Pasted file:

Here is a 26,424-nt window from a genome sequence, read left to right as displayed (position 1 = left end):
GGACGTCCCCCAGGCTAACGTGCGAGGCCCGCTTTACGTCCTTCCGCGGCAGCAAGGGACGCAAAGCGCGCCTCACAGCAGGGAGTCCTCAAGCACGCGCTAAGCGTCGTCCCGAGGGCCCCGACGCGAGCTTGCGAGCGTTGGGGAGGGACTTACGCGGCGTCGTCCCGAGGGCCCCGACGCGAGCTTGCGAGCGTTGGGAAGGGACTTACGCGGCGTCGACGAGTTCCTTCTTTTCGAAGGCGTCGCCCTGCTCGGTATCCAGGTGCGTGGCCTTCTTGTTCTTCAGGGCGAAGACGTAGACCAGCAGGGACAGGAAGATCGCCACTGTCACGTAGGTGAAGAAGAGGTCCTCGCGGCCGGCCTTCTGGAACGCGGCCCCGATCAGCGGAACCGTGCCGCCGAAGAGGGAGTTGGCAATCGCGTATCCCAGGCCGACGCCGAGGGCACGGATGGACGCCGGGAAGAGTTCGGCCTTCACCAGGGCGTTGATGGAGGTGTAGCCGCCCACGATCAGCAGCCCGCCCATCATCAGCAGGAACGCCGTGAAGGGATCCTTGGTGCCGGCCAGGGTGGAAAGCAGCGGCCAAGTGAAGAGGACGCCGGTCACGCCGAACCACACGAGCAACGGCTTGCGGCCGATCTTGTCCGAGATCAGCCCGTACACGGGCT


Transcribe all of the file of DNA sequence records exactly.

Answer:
Here is a 26,424-nt window from a genome sequence, read left to right as displayed (position 1 = left end):
GGACGTCCCCCAGGCTAACGTGCGAGGCCCGCTTTACGTCCTTCCGCGGCAGCAAGGGACGCAAAGCGCGCCTCACAGCAGGGAGTCCTCAAGCACGCGCTAAGCGTCGTCCCGAGGGCCCCGACGCGAGCTTGCGAGCGTTGGGGAGGGACTTACGCGGCGTCGTCCCGAGGGCCCCGACGCGAGCTTGCGAGCGTTGGGAAGGGACTTACGCGGCGTCGACGAGTTCCTTCTTTTCGAAGGCGTCGCCCTGCTCGGTATCCAGGTGCGTGGCCTTCTTGTTCTTCAGGGCGAAGACGTAGACCAGCAGGGACAGGAAGATCGCCACTGTCACGTAGGTGAAGAAGAGGTCCTCGCGGCCGGCCTTCTGGAACGCGGCCCCGATCAGCGGAACCGTGCCGCCGAAGAGGGAGTTGGCAATCGCGTATCCCAGGCCGACGCCGAGGGCACGGATGGACGCCGGGAAGAGTTCGGCCTTCACCAGGGCGTTGATGGAGGTGTAGCCGCCCACGATCAGCAGCCCGCCCATCATCAGCAGGAACGCCGTGAAGGGATCCTTGGTGCCGGCCAGGGTGGAAAGCAGCGGCCAAGTGAAGAGGACGCCGGTCACGCCGAACCACACGAGCAACGGCTTGCGGCCGATCTTGTCCGAGATCAGCCCGTACACGGGCT